The Servile Fanatic: Niall Ferguson’s Grotesque but Telling New Biography of Henry Kissinger

Roundup
tags: Henry Kissinger, Niall Ferguson



Todd Gitlin, professor of journalism and sociology and chair of the Ph.D. program in Communications at Columbia University, is the author of "The Sixties: Years of Hope, Days of Rage," "Occupy Nation: The Roots, the Spirit, and the Promise of Occupy Wall Street" and, with Liel Leibovitz, "The Chosen Peoples: America, Israel, and the Ordeals of Divine Election."

American history does not lack for superintendents of devastation whom the taxidermy of whitewashed history puts on display as illustrious persons for the admiration of schoolchildren. While ghosts prowl the outskirts of national mythology, herds of admirers graze agreeably, ever cowed.

Consider Thomas Jefferson, who in 1803 wrote confidentially to the governor of the Indiana Territory that if natives east of the Mississippi persisted in refusing to give up their hunting ways and take up sedentary agriculture instead, they should be rounded up and sent West. Consider his protégé Andrew Jackson, whose Indian Removal Act, the legal justification for grabbing Cherokee land in the southeast and force-marching the “savage hunters” westward, was, he said, a policy “not only liberal, but generous” and “a happy consummation” that might “perhaps cause” the natives “to cast off their savage habits and become an interesting, civilized, and Christian community.” Or consider Jackson’s protégé James K. Polk, who then-Congressman Abraham Lincoln showed had provoked war with Mexico in 1848. Thirteen thousand Americans died in the ensuing Mexican War, but the story told to American schoolchildren is that the memorable local event was the martyrdom of the Anglo victims of the earlier battle of the Alamo. None of this is even to speak of the several presidents and other high officials of the United States who owned slaves—which entailed holding onto them by force and violence, which may not technically qualify as war criminality but may surely be understood as the continuation of war (on Africans) by other means. At his death in 1845, Jackson owned about 150 slaves, his protégé James Polk more than 50. (Writes one historian: “More than half of the children among Polk’s slaves died before reaching age 15”—a mortality rate more than 50 percent higher than that for all blacks in America.) But that’s by the by. The official website about Jackson baronial home “The Hermitage,” the same that tells us about the slaves, calls him “The People’s President,” and his face still adorns the $20 bill.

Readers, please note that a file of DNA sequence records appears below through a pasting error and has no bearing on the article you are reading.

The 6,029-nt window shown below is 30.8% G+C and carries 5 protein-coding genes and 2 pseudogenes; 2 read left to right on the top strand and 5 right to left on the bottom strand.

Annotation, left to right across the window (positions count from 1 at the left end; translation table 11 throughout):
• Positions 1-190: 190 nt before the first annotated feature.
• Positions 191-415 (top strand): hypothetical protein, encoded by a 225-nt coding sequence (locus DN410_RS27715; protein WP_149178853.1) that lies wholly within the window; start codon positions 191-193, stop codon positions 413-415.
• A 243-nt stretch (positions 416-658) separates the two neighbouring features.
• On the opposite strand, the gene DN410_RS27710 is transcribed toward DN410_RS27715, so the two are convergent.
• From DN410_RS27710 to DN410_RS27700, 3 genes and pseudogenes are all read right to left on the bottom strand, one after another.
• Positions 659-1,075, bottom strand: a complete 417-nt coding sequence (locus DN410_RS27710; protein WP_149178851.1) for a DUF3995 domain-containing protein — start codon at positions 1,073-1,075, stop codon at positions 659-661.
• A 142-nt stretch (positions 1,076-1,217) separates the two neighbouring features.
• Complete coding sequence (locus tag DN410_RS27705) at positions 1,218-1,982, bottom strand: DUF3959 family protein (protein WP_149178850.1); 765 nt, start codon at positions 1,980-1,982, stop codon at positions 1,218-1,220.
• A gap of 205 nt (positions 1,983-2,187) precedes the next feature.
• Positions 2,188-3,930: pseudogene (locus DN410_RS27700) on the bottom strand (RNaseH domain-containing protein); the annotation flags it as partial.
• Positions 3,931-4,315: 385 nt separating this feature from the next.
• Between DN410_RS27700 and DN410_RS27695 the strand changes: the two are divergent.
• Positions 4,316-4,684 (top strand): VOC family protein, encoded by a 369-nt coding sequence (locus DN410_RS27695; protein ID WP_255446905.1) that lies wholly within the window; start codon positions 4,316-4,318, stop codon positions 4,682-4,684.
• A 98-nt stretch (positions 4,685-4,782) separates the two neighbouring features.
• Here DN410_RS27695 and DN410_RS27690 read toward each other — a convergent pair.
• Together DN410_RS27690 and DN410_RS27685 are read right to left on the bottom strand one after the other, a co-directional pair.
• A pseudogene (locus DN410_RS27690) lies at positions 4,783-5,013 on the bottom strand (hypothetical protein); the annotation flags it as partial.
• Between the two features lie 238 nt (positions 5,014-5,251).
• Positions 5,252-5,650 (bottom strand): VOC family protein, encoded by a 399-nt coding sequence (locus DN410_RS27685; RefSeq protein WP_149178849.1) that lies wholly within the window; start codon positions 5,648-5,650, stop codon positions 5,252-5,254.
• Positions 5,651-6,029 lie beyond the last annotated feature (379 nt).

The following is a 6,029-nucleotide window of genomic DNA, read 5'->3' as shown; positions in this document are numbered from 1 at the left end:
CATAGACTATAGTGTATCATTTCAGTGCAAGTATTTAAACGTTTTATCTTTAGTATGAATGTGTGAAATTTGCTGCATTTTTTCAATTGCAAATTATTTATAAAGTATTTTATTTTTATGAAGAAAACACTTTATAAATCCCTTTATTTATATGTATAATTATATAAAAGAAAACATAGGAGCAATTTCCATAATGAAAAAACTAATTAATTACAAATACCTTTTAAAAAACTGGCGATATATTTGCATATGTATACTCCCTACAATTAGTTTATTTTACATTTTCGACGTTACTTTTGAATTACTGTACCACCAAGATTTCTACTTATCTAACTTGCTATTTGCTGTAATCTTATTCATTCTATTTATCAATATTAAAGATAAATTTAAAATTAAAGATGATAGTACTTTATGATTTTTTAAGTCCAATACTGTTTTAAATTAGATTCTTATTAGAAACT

Or consider Henry Kissinger, who finds America self-evidently glorious and the expansion of American power an unquestionable virtue. In a 1956 article that his often reverent biographer Niall Ferguson characterizes mildly as “self-confident,” Kissinger deplored Americans’ penchant for blind optimism. Americans, he wrote, lack the ability to “grasp … the nuances of possibilities,” as (surprise!) none other than Henry Kissinger was adept at doing. Eighteen years after arriving in the United States as a refugee from Nazi Germany, Kissinger had stars in his eyes. Poor enfeebled Americans: They suffered from a “lack of tragic experience.” They needed close encounters with the abyss. They need a gravel-voiced, heavily accented refugee from the old country—Henry Kissinger.

How the historian Niall Ferguson (late of Harvard, now heading to Stanford’s Hoover Institution on War, Revolution, and Peace) will assess Kissinger’s years in Richard Nixon’s White House we shall see when he brings out his second volume, which will take up the saga in 1969, when Kissinger assumes the office of national security adviser and more than 21,000 Americans and between 800,000 and 1.5 million Vietnamese who would die before Nixon left the White House in disgrace are still breathing.

But it is not a happy forecast of what is to follow that Ferguson sees Kissinger’s critics as grudge-bearing self-seekers. The flavor of Ferguson’s approach emerges as early as page 16 in Vol. I, subtitled “1923-1968: The Idealist.” Ferguson tells the tale of 13 former Harvard colleagues descending upon Washington to meet with Kissinger in May 1970. “We’re a group of people,” the game-theory pioneer Thomas Schelling, no radical and a later Nobel Prize-winner in economics, told Kissinger, “who have completely lost confidence in the ability of the White House to conduct our foreign policy, and we have come to tell you so. We are no longer at your disposal as personal advisers.” ...





comments powered by Disqus